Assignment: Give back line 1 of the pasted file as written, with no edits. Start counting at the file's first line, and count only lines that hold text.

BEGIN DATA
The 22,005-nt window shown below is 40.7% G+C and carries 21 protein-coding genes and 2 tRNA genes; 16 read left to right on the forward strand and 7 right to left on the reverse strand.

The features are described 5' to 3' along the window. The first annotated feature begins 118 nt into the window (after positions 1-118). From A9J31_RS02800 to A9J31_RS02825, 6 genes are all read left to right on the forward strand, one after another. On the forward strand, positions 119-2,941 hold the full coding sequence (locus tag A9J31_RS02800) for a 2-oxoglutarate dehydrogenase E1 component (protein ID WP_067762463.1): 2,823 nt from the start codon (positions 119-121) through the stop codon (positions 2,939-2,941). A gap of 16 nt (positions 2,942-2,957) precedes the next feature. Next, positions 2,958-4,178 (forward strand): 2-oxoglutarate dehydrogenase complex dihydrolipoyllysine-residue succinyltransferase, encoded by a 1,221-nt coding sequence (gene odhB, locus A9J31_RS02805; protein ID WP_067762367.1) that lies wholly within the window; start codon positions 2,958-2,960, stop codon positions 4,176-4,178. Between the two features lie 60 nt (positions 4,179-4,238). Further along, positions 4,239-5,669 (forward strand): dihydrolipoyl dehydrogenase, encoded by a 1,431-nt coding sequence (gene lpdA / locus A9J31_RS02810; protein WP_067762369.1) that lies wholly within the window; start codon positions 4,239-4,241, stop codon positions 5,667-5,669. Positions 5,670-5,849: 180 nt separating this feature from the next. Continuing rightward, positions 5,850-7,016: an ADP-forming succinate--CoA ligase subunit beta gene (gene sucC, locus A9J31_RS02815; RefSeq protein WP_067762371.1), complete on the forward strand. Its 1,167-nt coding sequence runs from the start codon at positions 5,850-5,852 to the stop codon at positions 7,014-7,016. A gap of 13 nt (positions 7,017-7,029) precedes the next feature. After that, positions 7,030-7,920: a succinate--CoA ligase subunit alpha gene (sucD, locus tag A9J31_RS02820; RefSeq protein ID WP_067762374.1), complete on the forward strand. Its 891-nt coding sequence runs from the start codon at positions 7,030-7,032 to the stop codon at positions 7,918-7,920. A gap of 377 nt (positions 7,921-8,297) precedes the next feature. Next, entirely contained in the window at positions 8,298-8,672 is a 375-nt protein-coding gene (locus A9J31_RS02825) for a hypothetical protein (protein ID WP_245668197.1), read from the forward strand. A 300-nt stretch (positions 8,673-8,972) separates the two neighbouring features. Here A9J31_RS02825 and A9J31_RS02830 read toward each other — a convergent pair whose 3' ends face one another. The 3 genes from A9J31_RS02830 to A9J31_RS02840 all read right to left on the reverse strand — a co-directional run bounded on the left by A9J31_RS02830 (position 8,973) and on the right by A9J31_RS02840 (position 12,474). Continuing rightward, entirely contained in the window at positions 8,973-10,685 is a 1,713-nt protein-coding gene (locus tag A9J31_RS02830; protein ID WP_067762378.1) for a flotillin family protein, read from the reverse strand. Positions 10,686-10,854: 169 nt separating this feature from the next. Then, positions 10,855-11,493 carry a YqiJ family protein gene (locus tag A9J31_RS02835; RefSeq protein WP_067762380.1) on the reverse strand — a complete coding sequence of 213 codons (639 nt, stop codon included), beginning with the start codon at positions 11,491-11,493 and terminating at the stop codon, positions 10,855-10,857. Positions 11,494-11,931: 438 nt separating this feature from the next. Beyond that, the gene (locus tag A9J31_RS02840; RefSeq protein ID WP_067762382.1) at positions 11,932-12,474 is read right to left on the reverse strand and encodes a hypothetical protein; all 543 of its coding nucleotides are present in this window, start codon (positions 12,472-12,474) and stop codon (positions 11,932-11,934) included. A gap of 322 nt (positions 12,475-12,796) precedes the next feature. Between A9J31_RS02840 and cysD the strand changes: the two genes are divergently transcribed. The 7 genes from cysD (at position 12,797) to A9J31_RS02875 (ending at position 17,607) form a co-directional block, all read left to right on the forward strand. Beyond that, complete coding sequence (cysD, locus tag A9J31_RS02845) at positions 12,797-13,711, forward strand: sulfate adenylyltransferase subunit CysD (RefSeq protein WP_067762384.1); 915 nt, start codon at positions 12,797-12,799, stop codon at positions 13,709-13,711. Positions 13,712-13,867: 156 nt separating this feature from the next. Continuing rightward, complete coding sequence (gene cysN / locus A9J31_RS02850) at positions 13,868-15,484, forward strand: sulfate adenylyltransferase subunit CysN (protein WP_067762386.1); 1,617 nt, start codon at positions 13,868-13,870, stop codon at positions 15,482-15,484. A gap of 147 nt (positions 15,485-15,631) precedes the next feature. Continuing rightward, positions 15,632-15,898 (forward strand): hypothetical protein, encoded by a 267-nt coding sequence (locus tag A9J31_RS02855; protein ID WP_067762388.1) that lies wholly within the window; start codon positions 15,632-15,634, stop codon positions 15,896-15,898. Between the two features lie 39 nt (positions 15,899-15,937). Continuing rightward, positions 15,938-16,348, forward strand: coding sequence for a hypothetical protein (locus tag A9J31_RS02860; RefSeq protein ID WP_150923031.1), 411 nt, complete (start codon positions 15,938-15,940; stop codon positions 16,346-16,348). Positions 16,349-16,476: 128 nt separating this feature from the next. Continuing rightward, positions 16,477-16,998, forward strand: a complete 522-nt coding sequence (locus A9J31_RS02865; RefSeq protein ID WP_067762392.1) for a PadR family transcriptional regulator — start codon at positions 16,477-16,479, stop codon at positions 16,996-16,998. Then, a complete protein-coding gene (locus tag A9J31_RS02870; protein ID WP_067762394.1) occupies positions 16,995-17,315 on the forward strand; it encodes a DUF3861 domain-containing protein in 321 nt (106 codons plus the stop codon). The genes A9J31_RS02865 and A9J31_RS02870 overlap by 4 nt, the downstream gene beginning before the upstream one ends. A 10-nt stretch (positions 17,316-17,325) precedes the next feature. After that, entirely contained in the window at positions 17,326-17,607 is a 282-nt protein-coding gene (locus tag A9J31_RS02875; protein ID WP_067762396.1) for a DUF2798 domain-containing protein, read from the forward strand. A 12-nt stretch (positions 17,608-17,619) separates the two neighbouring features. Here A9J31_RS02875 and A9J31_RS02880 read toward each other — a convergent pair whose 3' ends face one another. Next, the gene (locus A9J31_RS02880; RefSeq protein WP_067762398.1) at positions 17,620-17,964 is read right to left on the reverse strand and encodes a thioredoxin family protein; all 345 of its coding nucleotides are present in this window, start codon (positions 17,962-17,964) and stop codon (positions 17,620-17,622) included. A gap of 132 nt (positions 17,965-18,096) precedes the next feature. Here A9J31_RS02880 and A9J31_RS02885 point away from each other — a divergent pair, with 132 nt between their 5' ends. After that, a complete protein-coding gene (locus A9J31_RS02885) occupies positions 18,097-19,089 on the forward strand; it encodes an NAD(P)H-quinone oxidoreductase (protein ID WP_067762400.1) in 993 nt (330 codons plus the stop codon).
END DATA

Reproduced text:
The 22,005-nt window shown below is 40.7% G+C and carries 21 protein-coding genes and 2 tRNA genes; 16 read left to right on the forward strand and 7 right to left on the reverse strand.